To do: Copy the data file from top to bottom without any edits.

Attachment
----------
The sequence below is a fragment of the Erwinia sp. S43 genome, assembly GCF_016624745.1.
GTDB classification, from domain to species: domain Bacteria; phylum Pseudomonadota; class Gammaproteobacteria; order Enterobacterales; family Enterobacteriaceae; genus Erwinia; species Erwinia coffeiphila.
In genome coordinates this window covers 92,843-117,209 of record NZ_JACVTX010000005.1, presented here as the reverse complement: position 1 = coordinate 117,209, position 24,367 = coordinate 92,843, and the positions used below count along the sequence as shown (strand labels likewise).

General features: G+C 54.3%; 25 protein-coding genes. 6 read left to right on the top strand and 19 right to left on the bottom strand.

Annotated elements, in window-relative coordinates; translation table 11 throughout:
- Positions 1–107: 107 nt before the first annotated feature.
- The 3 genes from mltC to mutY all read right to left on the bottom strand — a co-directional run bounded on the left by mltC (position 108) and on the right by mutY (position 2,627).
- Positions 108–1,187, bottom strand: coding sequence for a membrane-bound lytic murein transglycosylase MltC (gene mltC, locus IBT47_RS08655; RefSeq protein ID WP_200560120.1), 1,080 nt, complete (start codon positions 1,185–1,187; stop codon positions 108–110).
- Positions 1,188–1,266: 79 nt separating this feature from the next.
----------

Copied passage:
The sequence below is a fragment of the Erwinia sp. S43 genome, assembly GCF_016624745.1.
GTDB classification, from domain to species: domain Bacteria; phylum Pseudomonadota; class Gammaproteobacteria; order Enterobacterales; family Enterobacteriaceae; genus Erwinia; species Erwinia coffeiphila.
In genome coordinates this window covers 92,843-117,209 of record NZ_JACVTX010000005.1, presented here as the reverse complement: position 1 = coordinate 117,209, position 24,367 = coordinate 92,843, and the positions used below count along the sequence as shown (strand labels likewise).

General features: G+C 54.3%; 25 protein-coding genes. 6 read left to right on the top strand and 19 right to left on the bottom strand.

Annotated elements, in window-relative coordinates; translation table 11 throughout:
- Positions 1–107: 107 nt before the first annotated feature.
- The 3 genes from mltC to mutY all read right to left on the bottom strand — a co-directional run bounded on the left by mltC (position 108) and on the right by mutY (position 2,627).
- Positions 108–1,187, bottom strand: coding sequence for a membrane-bound lytic murein transglycosylase MltC (gene mltC, locus IBT47_RS08655; RefSeq protein ID WP_200560120.1), 1,080 nt, complete (start codon positions 1,185–1,187; stop codon positions 108–110).
- Positions 1,188–1,266: 79 nt separating this feature from the next.